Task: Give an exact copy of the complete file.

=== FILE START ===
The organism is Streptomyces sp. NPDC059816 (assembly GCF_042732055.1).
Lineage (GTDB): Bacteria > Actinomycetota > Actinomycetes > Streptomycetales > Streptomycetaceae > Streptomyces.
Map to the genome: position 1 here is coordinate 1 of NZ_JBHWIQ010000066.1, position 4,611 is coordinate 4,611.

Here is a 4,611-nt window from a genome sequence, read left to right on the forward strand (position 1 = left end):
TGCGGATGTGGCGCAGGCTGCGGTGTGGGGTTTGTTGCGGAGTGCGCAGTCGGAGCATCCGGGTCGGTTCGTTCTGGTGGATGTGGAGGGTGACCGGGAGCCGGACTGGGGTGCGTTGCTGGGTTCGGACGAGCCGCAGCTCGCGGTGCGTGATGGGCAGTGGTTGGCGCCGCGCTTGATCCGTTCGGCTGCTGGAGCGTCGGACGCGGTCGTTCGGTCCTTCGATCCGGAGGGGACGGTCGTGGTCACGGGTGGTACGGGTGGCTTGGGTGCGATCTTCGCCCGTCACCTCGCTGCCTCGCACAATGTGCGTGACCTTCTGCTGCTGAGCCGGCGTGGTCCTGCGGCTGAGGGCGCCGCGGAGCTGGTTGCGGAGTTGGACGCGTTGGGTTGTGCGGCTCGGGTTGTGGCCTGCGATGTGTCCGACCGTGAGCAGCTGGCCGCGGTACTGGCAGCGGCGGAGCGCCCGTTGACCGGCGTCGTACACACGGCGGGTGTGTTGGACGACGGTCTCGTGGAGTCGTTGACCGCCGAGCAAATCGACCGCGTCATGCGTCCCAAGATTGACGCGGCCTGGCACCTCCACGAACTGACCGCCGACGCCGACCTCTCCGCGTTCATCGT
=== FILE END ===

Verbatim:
The organism is Streptomyces sp. NPDC059816 (assembly GCF_042732055.1).
Lineage (GTDB): Bacteria > Actinomycetota > Actinomycetes > Streptomycetales > Streptomycetaceae > Streptomyces.
Map to the genome: position 1 here is coordinate 1 of NZ_JBHWIQ010000066.1, position 4,611 is coordinate 4,611.

Here is a 4,611-nt window from a genome sequence, read left to right on the forward strand (position 1 = left end):
TGCGGATGTGGCGCAGGCTGCGGTGTGGGGTTTGTTGCGGAGTGCGCAGTCGGAGCATCCGGGTCGGTTCGTTCTGGTGGATGTGGAGGGTGACCGGGAGCCGGACTGGGGTGCGTTGCTGGGTTCGGACGAGCCGCAGCTCGCGGTGCGTGATGGGCAGTGGTTGGCGCCGCGCTTGATCCGTTCGGCTGCTGGAGCGTCGGACGCGGTCGTTCGGTCCTTCGATCCGGAGGGGACGGTCGTGGTCACGGGTGGTACGGGTGGCTTGGGTGCGATCTTCGCCCGTCACCTCGCTGCCTCGCACAATGTGCGTGACCTTCTGCTGCTGAGCCGGCGTGGTCCTGCGGCTGAGGGCGCCGCGGAGCTGGTTGCGGAGTTGGACGCGTTGGGTTGTGCGGCTCGGGTTGTGGCCTGCGATGTGTCCGACCGTGAGCAGCTGGCCGCGGTACTGGCAGCGGCGGAGCGCCCGTTGACCGGCGTCGTACACACGGCGGGTGTGTTGGACGACGGTCTCGTGGAGTCGTTGACCGCCGAGCAAATCGACCGCGTCATGCGTCCCAAGATTGACGCGGCCTGGCACCTCCACGAACTGACCGCCGACGCCGACCTCTCCGCGTTCATCGT